This was also the driest year for the nation since 1988, when 25.25 inches (64.1 centimeters) of precipitation were observed.

Meanwhile, 2012 was the third year in a row with 19 named tropical storms, 10 of which packed hurricane strength. One was a major hurricane.
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« Reply #206 on: Jan 09, 2013, 08:39 AM »

United Airlines halts transport of monkeys for lab tests

By Agence France-Presse
Tuesday, January 8, 2013 19:30 EST

Animal rights activists claimed a major victory Tuesday in their campaign to stop global airlines from transporting monkeys for use in laboratory experiments.

In a statement, People for the Ethical Treatment of Animals (PETA) said it had been told by United Airlines that it would ban the transport of primates to laboratories under the terms of its cargo policy.

“The new policy reads, ‘We do not book, accept or transport primates to or from medical research facilities’,” it said.

United Airlines, responding to an email from AFP, confirmed that it would no longer transport what it called “non-human primates” to or from medical labs in the United States or abroad.

It also said it did not ship primates between zoos and other sanctuaries within the United States.

With Air Canada in the process of implementing a similar ban, PETA said “not a single major airline based in North America” will now deliver monkeys to labs where they are liable to be used in experiments.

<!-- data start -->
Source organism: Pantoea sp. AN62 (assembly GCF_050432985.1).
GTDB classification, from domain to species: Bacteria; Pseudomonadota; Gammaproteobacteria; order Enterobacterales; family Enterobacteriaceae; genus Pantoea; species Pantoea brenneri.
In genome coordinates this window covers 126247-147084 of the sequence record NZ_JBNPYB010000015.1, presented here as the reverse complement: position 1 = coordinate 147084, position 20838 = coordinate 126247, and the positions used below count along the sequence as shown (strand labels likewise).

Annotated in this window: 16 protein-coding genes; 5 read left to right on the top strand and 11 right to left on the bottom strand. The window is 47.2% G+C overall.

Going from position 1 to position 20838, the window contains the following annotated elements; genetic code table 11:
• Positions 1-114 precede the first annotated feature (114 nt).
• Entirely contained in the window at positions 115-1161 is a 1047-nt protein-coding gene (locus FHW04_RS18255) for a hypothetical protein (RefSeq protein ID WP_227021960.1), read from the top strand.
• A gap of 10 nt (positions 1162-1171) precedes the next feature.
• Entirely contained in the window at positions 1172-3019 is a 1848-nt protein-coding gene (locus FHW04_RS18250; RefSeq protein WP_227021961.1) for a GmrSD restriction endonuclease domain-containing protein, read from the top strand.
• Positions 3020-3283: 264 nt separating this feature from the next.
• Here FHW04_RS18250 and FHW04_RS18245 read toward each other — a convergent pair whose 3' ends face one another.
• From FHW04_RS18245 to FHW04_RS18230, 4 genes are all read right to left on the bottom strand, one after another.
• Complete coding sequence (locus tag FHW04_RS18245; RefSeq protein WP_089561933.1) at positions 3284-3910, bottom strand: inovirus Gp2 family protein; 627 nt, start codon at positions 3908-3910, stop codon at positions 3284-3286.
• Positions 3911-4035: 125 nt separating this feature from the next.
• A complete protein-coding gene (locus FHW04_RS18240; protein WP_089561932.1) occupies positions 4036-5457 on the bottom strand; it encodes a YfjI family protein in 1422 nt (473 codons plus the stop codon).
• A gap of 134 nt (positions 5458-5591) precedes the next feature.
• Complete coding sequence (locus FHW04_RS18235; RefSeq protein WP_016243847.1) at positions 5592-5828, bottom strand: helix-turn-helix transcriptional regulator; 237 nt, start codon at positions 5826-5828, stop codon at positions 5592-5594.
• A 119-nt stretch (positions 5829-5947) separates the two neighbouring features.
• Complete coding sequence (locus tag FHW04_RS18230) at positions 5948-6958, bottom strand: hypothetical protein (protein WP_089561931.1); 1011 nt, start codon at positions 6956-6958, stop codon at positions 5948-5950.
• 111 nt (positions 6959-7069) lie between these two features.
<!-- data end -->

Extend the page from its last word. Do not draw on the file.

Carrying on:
“PETA will continue to pressure the few overseas airlines — now numbering only four — that continue this inhumane practice,” said PETA senior vice president Kathy Guillermo.

PETA identified the four as Air France, China Eastern Airlines, Philippine Airlines and Vietnam Airlines.

United previously banned the shipping of primates, but came under pressure from PETA supporters when it merged in 2010 with Continental Airlines, which did allow for such shipments.

Getting airlines to cease transporting primates is part of PETA’s broader campaign against the use of animals for lab tests.

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« Reply #207 on: Jan 09, 2013, 08:41 AM »

01/09/2013 12:01 PM

Artificial Resuscitation: Pumping New Life into Brackish Baltic Sea

By Laura Höflinger

Polluted and virtually cut off from the restorative flow of other bodies of water, Europe's Baltic Sea is slowly running out of oxygen. But one scientist hopes to artificially oxygenate it with pumps. Critics worry there could be unforeseen consequences.

The thin ice crunches as the cutter breaks through, chugging along at a leisurely pace to the middle of the fjord. In the wheelhouse, Anders Stigebrandt has his steel blue eyes locked on the screen in front of him. He's in a great mood. It's been another good day of outsmarting nature.

The boat passes a few red wooden houses on the shore beyond the Swedish port city of Uddevalla, where too much industrial sewage has been allowed too drain into the fjord.

The nutrients contained in the runoff of fertilizers, sewage sludge and liquid manure all encourage the growth of algae. When the algae later dies, it sinks to the sea floor, where it decomposes with the help of micro-organisms, which consume the oxygen of the deep in the process. In turn, fish, mussels and crustaceans disappear from these oxygen-poor areas.